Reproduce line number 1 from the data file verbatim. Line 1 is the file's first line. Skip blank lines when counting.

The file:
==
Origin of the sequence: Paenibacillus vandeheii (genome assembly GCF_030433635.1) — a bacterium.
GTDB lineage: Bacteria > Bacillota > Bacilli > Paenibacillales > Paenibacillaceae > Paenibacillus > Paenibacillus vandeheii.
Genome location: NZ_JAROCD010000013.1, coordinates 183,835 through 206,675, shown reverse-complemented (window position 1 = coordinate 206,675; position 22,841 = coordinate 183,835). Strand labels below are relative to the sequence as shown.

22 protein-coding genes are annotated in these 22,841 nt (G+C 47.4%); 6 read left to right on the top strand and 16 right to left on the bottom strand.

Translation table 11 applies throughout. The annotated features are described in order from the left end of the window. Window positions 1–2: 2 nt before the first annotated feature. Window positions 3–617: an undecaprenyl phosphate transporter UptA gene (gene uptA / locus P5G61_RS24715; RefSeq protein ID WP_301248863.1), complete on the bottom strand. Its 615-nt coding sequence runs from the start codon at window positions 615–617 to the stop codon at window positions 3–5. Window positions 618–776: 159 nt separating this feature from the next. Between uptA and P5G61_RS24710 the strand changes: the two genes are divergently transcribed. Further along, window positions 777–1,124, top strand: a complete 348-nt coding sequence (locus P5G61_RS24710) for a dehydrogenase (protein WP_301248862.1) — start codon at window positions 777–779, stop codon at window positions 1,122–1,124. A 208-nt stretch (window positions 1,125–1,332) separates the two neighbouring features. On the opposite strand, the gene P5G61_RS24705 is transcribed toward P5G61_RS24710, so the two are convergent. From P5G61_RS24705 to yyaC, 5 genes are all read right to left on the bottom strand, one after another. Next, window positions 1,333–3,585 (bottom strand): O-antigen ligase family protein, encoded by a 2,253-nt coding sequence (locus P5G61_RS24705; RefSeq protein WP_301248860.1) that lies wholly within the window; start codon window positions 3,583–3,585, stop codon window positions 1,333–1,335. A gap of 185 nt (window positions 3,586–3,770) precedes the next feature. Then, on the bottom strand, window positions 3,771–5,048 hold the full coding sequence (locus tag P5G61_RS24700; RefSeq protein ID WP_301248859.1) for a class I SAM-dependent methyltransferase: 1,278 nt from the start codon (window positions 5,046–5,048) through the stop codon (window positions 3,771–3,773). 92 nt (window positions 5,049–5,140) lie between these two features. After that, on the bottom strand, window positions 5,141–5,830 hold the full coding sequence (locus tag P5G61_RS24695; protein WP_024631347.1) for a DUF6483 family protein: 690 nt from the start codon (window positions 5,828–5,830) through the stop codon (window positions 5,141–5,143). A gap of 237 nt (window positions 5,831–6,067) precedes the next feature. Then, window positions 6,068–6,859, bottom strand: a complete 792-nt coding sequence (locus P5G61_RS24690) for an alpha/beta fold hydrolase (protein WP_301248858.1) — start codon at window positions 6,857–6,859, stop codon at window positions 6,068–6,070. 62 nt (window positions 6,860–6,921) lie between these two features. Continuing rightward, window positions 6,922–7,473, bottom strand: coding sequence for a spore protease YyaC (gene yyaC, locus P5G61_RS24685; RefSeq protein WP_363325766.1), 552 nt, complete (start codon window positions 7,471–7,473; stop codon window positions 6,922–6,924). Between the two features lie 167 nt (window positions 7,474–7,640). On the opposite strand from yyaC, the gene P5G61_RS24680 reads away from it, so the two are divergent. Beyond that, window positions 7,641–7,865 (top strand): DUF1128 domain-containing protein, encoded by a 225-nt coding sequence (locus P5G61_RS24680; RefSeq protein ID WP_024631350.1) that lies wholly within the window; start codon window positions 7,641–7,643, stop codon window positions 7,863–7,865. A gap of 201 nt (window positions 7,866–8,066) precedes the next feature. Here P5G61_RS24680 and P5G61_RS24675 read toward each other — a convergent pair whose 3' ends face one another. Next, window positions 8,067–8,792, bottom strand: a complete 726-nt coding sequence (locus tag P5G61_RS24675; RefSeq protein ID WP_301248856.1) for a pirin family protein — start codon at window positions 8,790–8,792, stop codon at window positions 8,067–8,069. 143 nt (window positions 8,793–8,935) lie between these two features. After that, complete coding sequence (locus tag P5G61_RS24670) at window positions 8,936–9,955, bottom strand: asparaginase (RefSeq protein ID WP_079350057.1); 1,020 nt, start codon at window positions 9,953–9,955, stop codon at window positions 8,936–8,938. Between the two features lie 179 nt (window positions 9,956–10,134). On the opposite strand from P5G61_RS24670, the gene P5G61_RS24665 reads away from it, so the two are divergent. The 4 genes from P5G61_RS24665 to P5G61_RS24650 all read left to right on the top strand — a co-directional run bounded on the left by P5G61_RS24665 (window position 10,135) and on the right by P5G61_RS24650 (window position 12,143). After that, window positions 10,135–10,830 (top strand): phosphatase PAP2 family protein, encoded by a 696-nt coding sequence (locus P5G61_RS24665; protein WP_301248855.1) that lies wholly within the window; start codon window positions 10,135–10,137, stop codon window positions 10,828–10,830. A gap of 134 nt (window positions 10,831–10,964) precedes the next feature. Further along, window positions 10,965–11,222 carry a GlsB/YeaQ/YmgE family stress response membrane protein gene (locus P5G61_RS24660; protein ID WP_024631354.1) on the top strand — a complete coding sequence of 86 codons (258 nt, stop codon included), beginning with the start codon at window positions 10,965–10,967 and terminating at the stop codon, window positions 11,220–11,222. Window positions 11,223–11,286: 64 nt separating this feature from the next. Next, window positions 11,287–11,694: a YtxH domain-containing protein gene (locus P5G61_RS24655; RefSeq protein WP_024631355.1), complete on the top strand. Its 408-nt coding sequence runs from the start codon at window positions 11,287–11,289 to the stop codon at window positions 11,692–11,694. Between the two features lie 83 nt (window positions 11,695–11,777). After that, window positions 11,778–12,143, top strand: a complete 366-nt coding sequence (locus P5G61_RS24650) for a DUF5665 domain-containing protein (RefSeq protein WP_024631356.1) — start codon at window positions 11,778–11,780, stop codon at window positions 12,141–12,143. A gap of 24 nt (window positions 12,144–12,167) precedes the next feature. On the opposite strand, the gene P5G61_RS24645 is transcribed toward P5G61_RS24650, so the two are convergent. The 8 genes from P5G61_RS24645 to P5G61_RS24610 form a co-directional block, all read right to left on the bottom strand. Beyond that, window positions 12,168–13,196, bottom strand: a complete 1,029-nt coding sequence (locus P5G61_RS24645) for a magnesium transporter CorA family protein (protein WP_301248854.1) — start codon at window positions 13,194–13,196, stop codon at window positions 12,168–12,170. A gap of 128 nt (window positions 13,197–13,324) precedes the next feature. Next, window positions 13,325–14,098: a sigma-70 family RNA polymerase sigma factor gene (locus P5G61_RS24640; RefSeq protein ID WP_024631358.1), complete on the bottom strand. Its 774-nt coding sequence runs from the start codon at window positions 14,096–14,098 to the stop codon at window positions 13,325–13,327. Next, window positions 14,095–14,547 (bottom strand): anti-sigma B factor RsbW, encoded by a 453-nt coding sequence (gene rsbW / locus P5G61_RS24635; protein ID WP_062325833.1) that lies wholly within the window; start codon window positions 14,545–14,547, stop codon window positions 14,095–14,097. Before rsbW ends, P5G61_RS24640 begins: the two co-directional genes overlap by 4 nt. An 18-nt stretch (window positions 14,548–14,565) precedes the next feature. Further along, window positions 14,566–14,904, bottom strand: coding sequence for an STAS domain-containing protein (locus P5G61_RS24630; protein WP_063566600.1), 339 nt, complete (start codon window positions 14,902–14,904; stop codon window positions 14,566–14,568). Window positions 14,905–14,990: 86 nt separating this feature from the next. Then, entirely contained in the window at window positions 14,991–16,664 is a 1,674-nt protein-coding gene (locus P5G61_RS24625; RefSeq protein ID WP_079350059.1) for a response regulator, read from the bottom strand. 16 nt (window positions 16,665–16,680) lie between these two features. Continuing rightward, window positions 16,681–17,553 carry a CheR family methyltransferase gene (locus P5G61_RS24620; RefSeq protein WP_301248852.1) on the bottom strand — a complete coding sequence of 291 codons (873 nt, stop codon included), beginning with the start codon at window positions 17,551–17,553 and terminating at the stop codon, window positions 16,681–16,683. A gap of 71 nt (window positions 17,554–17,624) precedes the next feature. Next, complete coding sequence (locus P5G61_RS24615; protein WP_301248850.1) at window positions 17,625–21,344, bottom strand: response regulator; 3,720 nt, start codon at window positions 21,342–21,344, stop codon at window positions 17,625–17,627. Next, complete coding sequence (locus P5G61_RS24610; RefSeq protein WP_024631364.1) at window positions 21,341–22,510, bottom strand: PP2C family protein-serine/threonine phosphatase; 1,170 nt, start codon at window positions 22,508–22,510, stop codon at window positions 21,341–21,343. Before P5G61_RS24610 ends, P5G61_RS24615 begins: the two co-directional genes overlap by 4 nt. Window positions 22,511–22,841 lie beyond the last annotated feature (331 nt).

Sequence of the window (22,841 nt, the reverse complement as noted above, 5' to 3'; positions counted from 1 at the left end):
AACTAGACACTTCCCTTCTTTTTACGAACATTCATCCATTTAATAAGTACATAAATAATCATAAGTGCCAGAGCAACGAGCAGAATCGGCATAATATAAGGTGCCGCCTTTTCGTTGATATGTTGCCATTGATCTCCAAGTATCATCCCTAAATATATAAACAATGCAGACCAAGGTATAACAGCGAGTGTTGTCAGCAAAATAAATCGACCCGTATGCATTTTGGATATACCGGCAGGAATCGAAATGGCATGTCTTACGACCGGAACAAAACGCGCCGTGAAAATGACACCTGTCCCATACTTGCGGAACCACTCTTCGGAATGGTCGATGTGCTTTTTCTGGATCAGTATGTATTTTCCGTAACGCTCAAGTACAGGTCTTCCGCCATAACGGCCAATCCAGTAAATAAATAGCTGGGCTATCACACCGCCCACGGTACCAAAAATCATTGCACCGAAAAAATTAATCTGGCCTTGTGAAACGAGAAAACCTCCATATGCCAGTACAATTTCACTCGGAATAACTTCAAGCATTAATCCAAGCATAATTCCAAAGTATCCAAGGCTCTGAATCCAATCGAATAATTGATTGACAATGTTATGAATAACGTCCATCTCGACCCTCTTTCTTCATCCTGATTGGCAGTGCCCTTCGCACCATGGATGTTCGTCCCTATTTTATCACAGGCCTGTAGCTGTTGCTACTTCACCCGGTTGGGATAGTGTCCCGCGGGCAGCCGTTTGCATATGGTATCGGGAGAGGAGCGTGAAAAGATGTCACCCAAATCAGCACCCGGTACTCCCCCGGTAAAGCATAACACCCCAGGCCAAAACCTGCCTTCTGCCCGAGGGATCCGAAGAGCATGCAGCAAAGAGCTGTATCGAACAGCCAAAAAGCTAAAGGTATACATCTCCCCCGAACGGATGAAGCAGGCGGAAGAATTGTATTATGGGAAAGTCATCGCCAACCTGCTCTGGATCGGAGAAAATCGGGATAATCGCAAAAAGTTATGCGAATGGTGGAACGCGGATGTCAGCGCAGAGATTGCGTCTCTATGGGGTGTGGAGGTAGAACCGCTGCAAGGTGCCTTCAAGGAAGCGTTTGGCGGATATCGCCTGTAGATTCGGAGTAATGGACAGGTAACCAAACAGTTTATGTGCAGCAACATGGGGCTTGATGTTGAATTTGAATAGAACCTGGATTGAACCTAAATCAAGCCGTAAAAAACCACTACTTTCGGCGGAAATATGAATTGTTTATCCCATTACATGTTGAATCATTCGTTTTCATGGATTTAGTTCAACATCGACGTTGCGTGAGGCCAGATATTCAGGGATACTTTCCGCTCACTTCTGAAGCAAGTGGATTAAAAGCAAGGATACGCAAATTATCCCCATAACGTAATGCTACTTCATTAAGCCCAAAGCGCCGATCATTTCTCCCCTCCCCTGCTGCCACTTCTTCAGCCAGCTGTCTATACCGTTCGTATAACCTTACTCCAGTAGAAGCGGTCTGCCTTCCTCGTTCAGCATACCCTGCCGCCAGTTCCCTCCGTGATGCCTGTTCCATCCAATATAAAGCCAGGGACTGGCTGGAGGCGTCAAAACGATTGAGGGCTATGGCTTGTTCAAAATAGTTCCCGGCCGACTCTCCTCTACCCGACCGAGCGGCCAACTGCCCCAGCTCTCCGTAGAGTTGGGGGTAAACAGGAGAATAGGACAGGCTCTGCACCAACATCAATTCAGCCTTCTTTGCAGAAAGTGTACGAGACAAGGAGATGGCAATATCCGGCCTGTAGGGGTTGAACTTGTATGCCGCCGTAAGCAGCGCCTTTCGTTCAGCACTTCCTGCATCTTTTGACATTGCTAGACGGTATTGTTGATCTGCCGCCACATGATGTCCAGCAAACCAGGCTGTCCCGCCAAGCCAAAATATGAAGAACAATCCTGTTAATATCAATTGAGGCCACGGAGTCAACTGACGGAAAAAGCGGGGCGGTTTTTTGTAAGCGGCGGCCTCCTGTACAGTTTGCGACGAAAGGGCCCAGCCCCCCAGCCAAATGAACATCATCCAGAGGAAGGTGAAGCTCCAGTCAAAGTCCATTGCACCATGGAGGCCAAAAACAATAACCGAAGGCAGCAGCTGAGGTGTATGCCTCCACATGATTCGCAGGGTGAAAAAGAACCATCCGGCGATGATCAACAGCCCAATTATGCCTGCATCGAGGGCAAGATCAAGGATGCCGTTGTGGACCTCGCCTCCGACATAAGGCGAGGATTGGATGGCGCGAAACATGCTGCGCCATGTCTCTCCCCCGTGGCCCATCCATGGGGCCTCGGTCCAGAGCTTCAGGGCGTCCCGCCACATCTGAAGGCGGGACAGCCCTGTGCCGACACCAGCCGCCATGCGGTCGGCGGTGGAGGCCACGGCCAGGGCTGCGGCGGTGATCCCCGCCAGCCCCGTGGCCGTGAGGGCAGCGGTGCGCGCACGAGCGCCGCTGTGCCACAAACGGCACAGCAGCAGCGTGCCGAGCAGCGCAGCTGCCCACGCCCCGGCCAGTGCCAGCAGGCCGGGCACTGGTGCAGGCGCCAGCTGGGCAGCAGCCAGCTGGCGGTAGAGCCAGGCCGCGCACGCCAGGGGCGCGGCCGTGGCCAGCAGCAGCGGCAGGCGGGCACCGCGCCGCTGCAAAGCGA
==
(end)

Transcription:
Origin of the sequence: Paenibacillus vandeheii (genome assembly GCF_030433635.1) — a bacterium.